Diuretics: Chemical | Organic composition
Last modified: Sunday, 31. May 2009 - 1:51 pm
Diuretics work by increasing the amount of sodium and fluids excreted by the kidneys. Less fluid means less total blood volume and improved circulation and blood pressure. There are five main classes of the drug: loop diuretics, thiazide diuretics, potassium-sparing diuretics, osmotic diuretics, and carbonic anhydrase inhibitors.
The most potent type of diuretic, loop diuretics are named after the loop of Henle, a component of a nephron. The nephrons are the filtering units of the kidney, and are responsible for moving fluids and waste out of the bloodstream, resulting in urine formation. The loop of Henle is a branch within each nephron where sodium and potassium are reabsorbed back into the bloodstream instead of being filtered into the urine. Loop diuretics inhibit this action and promote excretion of the sodium and potassium instead, along with calcium and magnesium. Since excess sodium causes excess fluid build-up, this results in fluid loss. Furosemide (Lasix), bumetanide (Bumex), torsemide (Demadex), and ethacryinic acid (Edecrin) are all loop diuretics.
Thiazide diuretics such as chlorothiazide (Diuril) and hydrochlorothiazide (HCTZ) work by blocking the action of aldosterone, a hormone that promotes sodium reabsorption by the kidneys. They are potassium-depleting diuretics, meaning that they cause a loss of potassium, known as hypokalemia.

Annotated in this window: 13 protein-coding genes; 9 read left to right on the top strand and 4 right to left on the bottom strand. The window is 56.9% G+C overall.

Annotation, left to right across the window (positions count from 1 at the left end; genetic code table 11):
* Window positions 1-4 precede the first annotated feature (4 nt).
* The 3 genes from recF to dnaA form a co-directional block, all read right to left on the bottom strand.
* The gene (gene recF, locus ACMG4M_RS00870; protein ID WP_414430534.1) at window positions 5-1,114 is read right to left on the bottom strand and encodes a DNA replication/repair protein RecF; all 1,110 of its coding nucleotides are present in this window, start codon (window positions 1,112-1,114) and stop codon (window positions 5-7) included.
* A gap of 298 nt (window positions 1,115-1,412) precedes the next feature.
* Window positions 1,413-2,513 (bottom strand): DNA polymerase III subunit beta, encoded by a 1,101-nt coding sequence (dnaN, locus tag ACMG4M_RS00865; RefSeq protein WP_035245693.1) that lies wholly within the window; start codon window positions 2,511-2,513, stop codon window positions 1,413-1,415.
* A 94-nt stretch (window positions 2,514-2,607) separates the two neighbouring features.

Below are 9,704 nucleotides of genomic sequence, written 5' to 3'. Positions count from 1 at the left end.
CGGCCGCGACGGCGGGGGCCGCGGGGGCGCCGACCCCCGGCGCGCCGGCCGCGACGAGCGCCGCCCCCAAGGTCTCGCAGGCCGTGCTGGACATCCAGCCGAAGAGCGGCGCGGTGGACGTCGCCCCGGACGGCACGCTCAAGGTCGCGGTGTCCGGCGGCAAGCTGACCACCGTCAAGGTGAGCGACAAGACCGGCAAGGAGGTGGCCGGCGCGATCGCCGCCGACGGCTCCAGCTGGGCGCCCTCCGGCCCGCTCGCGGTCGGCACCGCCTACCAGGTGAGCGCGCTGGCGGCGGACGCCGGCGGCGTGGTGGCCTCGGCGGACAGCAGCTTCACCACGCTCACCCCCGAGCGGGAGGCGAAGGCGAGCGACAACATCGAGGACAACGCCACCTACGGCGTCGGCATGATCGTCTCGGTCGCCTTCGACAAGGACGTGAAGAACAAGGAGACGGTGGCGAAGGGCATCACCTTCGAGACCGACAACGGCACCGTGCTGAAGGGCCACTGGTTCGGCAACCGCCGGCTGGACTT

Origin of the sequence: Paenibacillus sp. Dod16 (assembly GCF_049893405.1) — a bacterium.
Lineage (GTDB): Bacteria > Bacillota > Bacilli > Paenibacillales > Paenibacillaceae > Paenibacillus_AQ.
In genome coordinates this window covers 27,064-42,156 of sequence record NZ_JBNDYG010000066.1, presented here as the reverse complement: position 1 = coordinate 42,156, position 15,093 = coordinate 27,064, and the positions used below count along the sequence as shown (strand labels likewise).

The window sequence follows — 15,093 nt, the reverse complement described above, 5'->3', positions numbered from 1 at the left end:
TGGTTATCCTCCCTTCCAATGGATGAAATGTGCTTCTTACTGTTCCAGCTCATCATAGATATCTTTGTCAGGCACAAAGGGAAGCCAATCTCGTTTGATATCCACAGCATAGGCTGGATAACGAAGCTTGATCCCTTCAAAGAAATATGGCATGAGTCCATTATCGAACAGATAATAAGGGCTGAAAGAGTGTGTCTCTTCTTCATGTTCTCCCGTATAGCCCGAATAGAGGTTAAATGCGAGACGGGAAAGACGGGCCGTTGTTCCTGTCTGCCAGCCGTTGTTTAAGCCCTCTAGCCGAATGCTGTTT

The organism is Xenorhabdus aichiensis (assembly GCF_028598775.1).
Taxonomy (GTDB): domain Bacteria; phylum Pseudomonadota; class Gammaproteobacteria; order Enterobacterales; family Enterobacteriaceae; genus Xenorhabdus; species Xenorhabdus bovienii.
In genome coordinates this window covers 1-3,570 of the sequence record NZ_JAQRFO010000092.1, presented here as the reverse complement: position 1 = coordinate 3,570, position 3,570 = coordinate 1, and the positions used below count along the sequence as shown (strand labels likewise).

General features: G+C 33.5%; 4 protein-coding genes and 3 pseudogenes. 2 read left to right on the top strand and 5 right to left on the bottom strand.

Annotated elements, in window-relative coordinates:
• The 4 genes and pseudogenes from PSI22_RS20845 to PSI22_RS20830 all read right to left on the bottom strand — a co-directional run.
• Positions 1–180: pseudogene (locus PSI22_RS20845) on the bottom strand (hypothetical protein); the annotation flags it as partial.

Potassium-sparing diuretics include amiloride (Midamor) and triamterene (Dyrenium). They are used in the treatment of cirrhosis and congestive heart failure. They may be used in conjunction with thiazide diuretics to offset the potassium loss associated with those medications.
As their name suggests, osmotic diuretics such as mannitol (Osmitrol), isosorbide (Ismotic), and glycerin (Osmoglyn) draw fluid from the tissues of the body through principles of osmosis. Osmotic diuretics are typically given to treat or prevent acute renal failure (kidney failure). They may also be used to relieve intracranial pressure (swelling of the brain) in cases of head injury or hydrocephalus.
Carbonic anhydrase inhibitors
Carbonic anhydrase inhibitors such as dorzolamide (Trusopt) and dichlorphenamide (Daranide) are used to treat glaucoma patients and altitude sickness. Acetazolamide (Diamox), a carbonic anhydrase inhibitor, is also used to treat seizures related to epilepsy. CA inhibitors work by promoting the excretion of sodium and bicarbonate.